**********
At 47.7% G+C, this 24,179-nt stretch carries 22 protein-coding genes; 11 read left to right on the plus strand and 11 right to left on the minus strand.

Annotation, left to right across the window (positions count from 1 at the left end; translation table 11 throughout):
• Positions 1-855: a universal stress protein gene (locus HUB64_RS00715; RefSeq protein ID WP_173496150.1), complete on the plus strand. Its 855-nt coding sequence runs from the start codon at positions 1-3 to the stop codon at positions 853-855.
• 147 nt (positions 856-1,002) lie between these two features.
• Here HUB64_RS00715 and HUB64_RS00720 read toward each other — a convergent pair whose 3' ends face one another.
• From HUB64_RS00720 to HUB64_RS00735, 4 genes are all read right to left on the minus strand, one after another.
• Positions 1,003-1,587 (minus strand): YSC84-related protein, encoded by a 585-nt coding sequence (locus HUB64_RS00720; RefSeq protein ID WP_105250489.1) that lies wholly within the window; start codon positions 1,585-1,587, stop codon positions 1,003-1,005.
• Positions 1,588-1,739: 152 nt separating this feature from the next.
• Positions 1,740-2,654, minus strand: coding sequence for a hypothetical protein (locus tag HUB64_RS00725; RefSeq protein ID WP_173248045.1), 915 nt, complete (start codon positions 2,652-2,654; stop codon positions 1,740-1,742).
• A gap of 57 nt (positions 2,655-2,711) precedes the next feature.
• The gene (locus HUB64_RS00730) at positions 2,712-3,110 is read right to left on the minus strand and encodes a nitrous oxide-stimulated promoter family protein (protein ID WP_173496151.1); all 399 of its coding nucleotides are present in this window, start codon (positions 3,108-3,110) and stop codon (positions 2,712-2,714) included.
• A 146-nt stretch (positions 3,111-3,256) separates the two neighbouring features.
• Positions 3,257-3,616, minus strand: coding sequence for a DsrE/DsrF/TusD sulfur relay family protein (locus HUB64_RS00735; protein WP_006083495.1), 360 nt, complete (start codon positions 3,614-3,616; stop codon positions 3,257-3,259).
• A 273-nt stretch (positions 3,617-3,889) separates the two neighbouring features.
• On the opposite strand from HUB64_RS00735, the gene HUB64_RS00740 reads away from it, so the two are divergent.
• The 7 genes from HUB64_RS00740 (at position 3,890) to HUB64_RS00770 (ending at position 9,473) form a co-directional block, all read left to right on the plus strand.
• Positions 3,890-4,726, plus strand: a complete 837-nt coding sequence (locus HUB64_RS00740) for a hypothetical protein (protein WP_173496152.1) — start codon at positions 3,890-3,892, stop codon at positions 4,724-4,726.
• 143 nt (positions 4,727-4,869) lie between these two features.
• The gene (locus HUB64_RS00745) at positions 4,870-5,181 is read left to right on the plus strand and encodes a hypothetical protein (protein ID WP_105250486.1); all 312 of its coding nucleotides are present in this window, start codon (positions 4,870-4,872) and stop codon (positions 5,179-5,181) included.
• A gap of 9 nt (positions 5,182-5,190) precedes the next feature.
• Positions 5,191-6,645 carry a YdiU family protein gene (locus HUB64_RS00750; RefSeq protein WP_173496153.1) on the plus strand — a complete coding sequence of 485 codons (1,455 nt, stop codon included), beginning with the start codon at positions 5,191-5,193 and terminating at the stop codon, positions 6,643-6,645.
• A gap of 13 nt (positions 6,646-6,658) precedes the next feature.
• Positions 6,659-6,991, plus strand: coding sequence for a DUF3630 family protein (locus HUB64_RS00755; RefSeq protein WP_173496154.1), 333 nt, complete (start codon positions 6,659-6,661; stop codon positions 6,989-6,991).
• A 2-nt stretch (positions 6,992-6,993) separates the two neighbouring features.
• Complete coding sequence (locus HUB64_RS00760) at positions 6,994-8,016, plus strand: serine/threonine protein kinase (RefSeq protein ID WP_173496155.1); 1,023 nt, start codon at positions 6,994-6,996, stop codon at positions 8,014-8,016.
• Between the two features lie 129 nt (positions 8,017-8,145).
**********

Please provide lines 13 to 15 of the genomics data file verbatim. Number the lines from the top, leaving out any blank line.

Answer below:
• Positions 3,257-3,616, minus strand: coding sequence for a DsrE/DsrF/TusD sulfur relay family protein (locus HUB64_RS00735; protein WP_006083495.1), 360 nt, complete (start codon positions 3,614-3,616; stop codon positions 3,257-3,259).
• A 273-nt stretch (positions 3,617-3,889) separates the two neighbouring features.
• On the opposite strand from HUB64_RS00735, the gene HUB64_RS00740 reads away from it, so the two are divergent.